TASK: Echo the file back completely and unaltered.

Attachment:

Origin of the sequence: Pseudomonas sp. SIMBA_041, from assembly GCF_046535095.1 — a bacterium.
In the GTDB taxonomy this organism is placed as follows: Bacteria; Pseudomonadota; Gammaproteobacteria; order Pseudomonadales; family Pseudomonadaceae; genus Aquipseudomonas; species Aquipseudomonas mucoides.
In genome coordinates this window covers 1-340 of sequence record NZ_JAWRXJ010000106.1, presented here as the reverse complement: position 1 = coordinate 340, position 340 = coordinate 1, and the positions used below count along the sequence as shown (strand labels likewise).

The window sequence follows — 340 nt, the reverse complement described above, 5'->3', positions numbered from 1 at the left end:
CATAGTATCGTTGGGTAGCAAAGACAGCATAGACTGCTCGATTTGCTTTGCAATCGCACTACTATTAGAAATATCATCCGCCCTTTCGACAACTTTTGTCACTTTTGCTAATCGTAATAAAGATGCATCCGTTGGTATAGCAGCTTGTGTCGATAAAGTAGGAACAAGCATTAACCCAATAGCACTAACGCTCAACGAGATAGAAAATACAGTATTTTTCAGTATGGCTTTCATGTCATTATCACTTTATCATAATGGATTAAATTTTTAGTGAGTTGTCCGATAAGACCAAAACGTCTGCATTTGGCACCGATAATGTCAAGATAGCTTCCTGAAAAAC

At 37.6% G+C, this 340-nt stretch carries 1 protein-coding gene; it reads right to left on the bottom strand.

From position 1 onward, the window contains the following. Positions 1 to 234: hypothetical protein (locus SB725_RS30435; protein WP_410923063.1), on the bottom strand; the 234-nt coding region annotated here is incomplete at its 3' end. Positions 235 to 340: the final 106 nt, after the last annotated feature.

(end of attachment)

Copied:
Origin of the sequence: Pseudomonas sp. SIMBA_041, from assembly GCF_046535095.1 — a bacterium.
In the GTDB taxonomy this organism is placed as follows: Bacteria; Pseudomonadota; Gammaproteobacteria; order Pseudomonadales; family Pseudomonadaceae; genus Aquipseudomonas; species Aquipseudomonas mucoides.
In genome coordinates this window covers 1-340 of sequence record NZ_JAWRXJ010000106.1, presented here as the reverse complement: position 1 = coordinate 340, position 340 = coordinate 1, and the positions used below count along the sequence as shown (strand labels likewise).

The window sequence follows — 340 nt, the reverse complement described above, 5'->3', positions numbered from 1 at the left end:
CATAGTATCGTTGGGTAGCAAAGACAGCATAGACTGCTCGATTTGCTTTGCAATCGCACTACTATTAGAAATATCATCCGCCCTTTCGACAACTTTTGTCACTTTTGCTAATCGTAATAAAGATGCATCCGTTGGTATAGCAGCTTGTGTCGATAAAGTAGGAACAAGCATTAACCCAATAGCACTAACGCTCAACGAGATAGAAAATACAGTATTTTTCAGTATGGCTTTCATGTCATTATCACTTTATCATAATGGATTAAATTTTTAGTGAGTTGTCCGATAAGACCAAAACGTCTGCATTTGGCACCGATAATGTCAAGATAGCTTCCTGAAAAAC

At 37.6% G+C, this 340-nt stretch carries 1 protein-coding gene; it reads right to left on the bottom strand.

From position 1 onward, the window contains the following. Positions 1 to 234: hypothetical protein (locus SB725_RS30435; protein WP_410923063.1), on the bottom strand; the 234-nt coding region annotated here is incomplete at its 3' end. Positions 235 to 340: the final 106 nt, after the last annotated feature.